One of the changes Congress introduced in the Jumpstart our Business Startups (JOBS) Act of 2012 was the creation of a new securities offering exemption for smaller companies. In March 2015, the SEC introduced rules implementing this provision, known as Regulation A+. The track record for Reg. A+ offerings has been mixed, as discussed further below. Recent events involving Longfin Financial, a blockchain fintech company that just completed a Reg. A+ offering in December 2017 highlights many of the questions and concerns about Reg. A+ offerings. Longfin’s share price plunged over 80% after the company announced on Monday that its offering and a subsequent acquisition are the subject of an SEC investigation. Now the company has been hit with a securities class action lawsuit. As discussed below, these recent developments have a number of implications. Continue Reading
As I have often noted (for example, here), a company’s announcement that it is the subject of an FCPA-related investigation frequently leads to the filing of a follow-on civil lawsuit in which investor claimants allege either that the company’s senior officials have violated their oversight duties or that the company’s public disclosure statements were insufficient in some way relating to the alleged misconduct. As I have also noted, these kinds of follow-on lawsuits, while frequently filed, often are unsuccessful.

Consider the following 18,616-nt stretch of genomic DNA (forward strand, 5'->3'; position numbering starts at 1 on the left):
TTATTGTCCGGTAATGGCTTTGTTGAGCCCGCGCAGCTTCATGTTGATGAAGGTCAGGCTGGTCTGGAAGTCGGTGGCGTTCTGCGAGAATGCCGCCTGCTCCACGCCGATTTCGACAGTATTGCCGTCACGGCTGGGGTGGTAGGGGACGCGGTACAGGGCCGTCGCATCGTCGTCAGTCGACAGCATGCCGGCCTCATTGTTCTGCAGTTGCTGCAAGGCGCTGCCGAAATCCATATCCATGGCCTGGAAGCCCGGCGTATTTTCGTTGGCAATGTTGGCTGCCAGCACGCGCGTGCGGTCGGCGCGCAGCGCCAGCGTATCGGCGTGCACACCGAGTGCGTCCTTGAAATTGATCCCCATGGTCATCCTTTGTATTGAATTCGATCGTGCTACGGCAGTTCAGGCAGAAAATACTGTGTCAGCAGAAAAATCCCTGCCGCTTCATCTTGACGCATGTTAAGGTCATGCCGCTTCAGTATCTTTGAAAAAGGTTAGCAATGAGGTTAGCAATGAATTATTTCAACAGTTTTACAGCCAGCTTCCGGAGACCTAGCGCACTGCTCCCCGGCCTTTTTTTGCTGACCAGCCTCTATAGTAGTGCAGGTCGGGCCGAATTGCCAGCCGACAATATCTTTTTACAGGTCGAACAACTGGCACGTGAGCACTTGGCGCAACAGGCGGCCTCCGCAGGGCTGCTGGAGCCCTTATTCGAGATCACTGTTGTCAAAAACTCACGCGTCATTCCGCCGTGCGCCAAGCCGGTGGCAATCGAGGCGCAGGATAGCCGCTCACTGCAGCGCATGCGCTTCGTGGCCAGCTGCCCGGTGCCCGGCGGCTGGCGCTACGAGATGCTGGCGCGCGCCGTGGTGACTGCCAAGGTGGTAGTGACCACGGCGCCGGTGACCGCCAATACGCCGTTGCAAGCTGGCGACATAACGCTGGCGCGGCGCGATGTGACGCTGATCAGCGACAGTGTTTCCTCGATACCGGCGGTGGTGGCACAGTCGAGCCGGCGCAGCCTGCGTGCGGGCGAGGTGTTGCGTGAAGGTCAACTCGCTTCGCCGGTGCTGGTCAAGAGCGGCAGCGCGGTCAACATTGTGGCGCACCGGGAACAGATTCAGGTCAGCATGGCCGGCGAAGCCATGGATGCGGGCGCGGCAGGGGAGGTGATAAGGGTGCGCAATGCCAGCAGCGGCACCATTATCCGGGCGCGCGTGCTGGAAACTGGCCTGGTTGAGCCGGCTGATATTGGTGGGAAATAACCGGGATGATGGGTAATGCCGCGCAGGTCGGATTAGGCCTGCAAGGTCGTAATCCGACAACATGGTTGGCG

Both of these aspects of the follow-on civil lawsuit track record are relevant in connection with the wave of litigation that has followed in the wake of the massive anti-bribery investigation in Brazil. Many of the companies caught up in the continuing anti-corruption investigation in Brazil have been hit with follow-on securities suits in the U.S. While there have been noteworthy exceptions, many of these cases have been unsuccessful. Most recently, the defendants’ motion to dismiss was granted in the anti-bribery investigation-related securities class action lawsuit that had been filed against the Brazilian airplane manufacturer Embraer. Southern District of New York Richard M. Berman’s March 30, 2018 opinion granting the motion to dismiss can be found here. The decision is interesting and it highlights many of the challenges claimants face in pursuing these kinds of claims. Continue Reading